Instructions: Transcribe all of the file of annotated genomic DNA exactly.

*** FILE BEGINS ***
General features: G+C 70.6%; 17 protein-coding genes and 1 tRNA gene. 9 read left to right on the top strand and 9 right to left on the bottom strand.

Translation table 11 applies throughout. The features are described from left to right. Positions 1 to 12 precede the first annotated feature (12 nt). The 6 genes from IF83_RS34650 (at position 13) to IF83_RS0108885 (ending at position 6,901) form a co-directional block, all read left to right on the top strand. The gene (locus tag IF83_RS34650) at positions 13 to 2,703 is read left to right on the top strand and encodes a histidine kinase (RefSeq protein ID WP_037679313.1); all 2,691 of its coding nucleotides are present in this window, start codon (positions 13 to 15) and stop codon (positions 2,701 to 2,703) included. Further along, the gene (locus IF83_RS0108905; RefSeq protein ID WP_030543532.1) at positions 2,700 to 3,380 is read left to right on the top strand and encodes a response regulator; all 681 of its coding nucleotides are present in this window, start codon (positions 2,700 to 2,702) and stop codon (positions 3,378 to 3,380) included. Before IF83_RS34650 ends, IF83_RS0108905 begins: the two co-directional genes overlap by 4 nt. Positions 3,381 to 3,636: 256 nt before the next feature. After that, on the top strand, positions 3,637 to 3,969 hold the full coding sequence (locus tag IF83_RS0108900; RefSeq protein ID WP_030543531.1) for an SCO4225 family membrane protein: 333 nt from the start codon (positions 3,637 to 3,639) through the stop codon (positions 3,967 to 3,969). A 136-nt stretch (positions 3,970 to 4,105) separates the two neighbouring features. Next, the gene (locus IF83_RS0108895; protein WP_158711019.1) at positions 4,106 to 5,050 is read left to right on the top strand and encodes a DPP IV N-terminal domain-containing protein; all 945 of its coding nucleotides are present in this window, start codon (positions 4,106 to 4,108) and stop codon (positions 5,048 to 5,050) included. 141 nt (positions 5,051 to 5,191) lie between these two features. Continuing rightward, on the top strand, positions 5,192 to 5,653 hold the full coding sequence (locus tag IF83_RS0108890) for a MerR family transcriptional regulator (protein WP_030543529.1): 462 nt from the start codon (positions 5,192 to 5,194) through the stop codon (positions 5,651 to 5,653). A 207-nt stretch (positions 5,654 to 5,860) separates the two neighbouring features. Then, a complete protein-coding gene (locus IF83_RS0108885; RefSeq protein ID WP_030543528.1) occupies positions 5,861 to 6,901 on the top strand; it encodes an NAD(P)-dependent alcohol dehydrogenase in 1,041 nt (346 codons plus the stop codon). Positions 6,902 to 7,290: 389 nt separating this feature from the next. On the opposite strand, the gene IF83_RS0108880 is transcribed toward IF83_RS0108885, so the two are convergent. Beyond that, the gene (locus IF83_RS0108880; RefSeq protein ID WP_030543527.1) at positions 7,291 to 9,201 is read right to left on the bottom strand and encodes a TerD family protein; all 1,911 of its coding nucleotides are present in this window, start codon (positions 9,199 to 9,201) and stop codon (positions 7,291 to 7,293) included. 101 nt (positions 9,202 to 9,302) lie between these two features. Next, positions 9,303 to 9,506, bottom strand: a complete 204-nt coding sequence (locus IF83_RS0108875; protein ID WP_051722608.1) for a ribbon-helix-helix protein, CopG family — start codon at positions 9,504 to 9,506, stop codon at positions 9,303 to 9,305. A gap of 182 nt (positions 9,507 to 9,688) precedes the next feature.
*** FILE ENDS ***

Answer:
General features: G+C 70.6%; 17 protein-coding genes and 1 tRNA gene. 9 read left to right on the top strand and 9 right to left on the bottom strand.

Translation table 11 applies throughout. The features are described from left to right. Positions 1 to 12 precede the first annotated feature (12 nt). The 6 genes from IF83_RS34650 (at position 13) to IF83_RS0108885 (ending at position 6,901) form a co-directional block, all read left to right on the top strand. The gene (locus tag IF83_RS34650) at positions 13 to 2,703 is read left to right on the top strand and encodes a histidine kinase (RefSeq protein ID WP_037679313.1); all 2,691 of its coding nucleotides are present in this window, start codon (positions 13 to 15) and stop codon (positions 2,701 to 2,703) included. Further along, the gene (locus IF83_RS0108905; RefSeq protein ID WP_030543532.1) at positions 2,700 to 3,380 is read left to right on the top strand and encodes a response regulator; all 681 of its coding nucleotides are present in this window, start codon (positions 2,700 to 2,702) and stop codon (positions 3,378 to 3,380) included. Before IF83_RS34650 ends, IF83_RS0108905 begins: the two co-directional genes overlap by 4 nt. Positions 3,381 to 3,636: 256 nt before the next feature. After that, on the top strand, positions 3,637 to 3,969 hold the full coding sequence (locus tag IF83_RS0108900; RefSeq protein ID WP_030543531.1) for an SCO4225 family membrane protein: 333 nt from the start codon (positions 3,637 to 3,639) through the stop codon (positions 3,967 to 3,969). A 136-nt stretch (positions 3,970 to 4,105) separates the two neighbouring features. Next, the gene (locus IF83_RS0108895; protein WP_158711019.1) at positions 4,106 to 5,050 is read left to right on the top strand and encodes a DPP IV N-terminal domain-containing protein; all 945 of its coding nucleotides are present in this window, start codon (positions 4,106 to 4,108) and stop codon (positions 5,048 to 5,050) included. 141 nt (positions 5,051 to 5,191) lie between these two features. Continuing rightward, on the top strand, positions 5,192 to 5,653 hold the full coding sequence (locus tag IF83_RS0108890) for a MerR family transcriptional regulator (protein WP_030543529.1): 462 nt from the start codon (positions 5,192 to 5,194) through the stop codon (positions 5,651 to 5,653). A 207-nt stretch (positions 5,654 to 5,860) separates the two neighbouring features. Then, a complete protein-coding gene (locus IF83_RS0108885; RefSeq protein ID WP_030543528.1) occupies positions 5,861 to 6,901 on the top strand; it encodes an NAD(P)-dependent alcohol dehydrogenase in 1,041 nt (346 codons plus the stop codon). Positions 6,902 to 7,290: 389 nt separating this feature from the next. On the opposite strand, the gene IF83_RS0108880 is transcribed toward IF83_RS0108885, so the two are convergent. Beyond that, the gene (locus IF83_RS0108880; RefSeq protein ID WP_030543527.1) at positions 7,291 to 9,201 is read right to left on the bottom strand and encodes a TerD family protein; all 1,911 of its coding nucleotides are present in this window, start codon (positions 9,199 to 9,201) and stop codon (positions 7,291 to 7,293) included. 101 nt (positions 9,202 to 9,302) lie between these two features. Next, positions 9,303 to 9,506, bottom strand: a complete 204-nt coding sequence (locus IF83_RS0108875; protein ID WP_051722608.1) for a ribbon-helix-helix protein, CopG family — start codon at positions 9,504 to 9,506, stop codon at positions 9,303 to 9,305. A gap of 182 nt (positions 9,507 to 9,688) precedes the next feature.